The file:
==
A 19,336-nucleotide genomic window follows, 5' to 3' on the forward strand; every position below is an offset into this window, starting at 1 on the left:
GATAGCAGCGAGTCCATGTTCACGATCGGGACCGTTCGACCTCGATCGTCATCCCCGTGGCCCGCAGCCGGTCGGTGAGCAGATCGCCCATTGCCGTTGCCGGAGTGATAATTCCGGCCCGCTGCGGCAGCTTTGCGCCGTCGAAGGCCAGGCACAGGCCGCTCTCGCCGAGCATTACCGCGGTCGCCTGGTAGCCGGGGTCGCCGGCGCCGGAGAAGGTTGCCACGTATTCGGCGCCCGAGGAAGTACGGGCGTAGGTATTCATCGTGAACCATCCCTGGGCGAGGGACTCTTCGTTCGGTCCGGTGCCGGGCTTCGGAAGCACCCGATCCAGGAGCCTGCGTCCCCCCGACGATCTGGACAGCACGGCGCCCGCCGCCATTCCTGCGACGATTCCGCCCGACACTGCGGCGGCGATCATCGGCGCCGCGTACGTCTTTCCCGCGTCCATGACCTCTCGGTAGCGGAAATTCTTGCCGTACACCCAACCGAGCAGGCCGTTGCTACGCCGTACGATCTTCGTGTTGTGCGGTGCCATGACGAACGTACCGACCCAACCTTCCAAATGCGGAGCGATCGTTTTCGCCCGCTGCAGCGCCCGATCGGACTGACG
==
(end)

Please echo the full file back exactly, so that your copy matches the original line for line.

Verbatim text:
A 19,336-nucleotide genomic window follows, 5' to 3' on the forward strand; every position below is an offset into this window, starting at 1 on the left:
GATAGCAGCGAGTCCATGTTCACGATCGGGACCGTTCGACCTCGATCGTCATCCCCGTGGCCCGCAGCCGGTCGGTGAGCAGATCGCCCATTGCCGTTGCCGGAGTGATAATTCCGGCCCGCTGCGGCAGCTTTGCGCCGTCGAAGGCCAGGCACAGGCCGCTCTCGCCGAGCATTACCGCGGTCGCCTGGTAGCCGGGGTCGCCGGCGCCGGAGAAGGTTGCCACGTATTCGGCGCCCGAGGAAGTACGGGCGTAGGTATTCATCGTGAACCATCCCTGGGCGAGGGACTCTTCGTTCGGTCCGGTGCCGGGCTTCGGAAGCACCCGATCCAGGAGCCTGCGTCCCCCCGACGATCTGGACAGCACGGCGCCCGCCGCCATTCCTGCGACGATTCCGCCCGACACTGCGGCGGCGATCATCGGCGCCGCGTACGTCTTTCCCGCGTCCATGACCTCTCGGTAGCGGAAATTCTTGCCGTACACCCAACCGAGCAGGCCGTTGCTACGCCGTACGATCTTCGTGTTGTGCGGTGCCATGACGAACGTACCGACCCAACCTTCCAAATGCGGAGCGATCGTTTTCGCCCGCTGCAGCGCCCGATCGGACTGACG